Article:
Any football fan taking a look at the latest FIFA World Rankings will always have a moment of pause where they think: “Hang on, how is this team higher than that team?” It’s a problem that has existed since the dawn of the table back in 1993, and the way in which FIFA decides which country is better than another has consistently flummoxed the general population in football with its unusual placements. Football’s top organisation can’t win when it comes to deciding who is better than whom.
The crux of the problem is that the FIFA World Rankings are entirely based on maths and not actual qualitative assessments of the teams playing. The world rankings are calculated based on results over the last four years with different factors, such as importance of each match and quality of opposition, coming into play to decide the final numbers. Explaining them both takes a long time and the calculations certainly don’t lend themselves to on-the-fly updates in the pub after a game, but its complexity would be forgiven if they produced results that seemed fair. Football fans don’t generally consider their teams’ next opponents in a statistical frame of mind when thinking about how the game will go, they look at how the team is playing, that team’s important recent results and what they have done in the past. Should the World Rankings reflect this nature of football as well?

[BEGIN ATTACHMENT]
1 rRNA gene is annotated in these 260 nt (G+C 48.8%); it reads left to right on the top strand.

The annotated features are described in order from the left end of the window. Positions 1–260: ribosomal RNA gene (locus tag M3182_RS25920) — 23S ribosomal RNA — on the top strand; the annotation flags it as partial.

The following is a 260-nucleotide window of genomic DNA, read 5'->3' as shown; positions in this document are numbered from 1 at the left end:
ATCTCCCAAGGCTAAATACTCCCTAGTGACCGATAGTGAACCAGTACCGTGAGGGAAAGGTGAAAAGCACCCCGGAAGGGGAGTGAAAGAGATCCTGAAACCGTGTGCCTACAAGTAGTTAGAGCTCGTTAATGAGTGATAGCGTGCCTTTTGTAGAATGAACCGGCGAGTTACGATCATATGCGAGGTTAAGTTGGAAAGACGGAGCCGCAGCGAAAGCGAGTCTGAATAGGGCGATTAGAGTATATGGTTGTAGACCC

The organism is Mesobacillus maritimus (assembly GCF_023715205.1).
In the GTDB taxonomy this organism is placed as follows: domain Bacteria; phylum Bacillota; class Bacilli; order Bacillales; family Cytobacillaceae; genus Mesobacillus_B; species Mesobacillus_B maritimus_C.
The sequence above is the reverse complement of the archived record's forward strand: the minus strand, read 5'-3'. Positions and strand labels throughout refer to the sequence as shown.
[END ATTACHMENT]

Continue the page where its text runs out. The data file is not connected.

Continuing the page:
The Cape Verde Islands are stealing a march on the World Rankings at the moment ahead of Wales, Scotland, Sweden, Turkey and African heavyweights such as Ghana, Cameroon, Nigeria and Senegal. To the average football fan this doesn’t appear to be right, as the side only began to compete in World Cup qualifiers back in 2000, have never appeared at a World Cup and being a country of just 512,000 people have never produced any real stars of the game. It certainly appears strange that they rank behind Ghana, who ran Germany close in the World Cup and reached the semi-finals of the last Africa Nations Cup.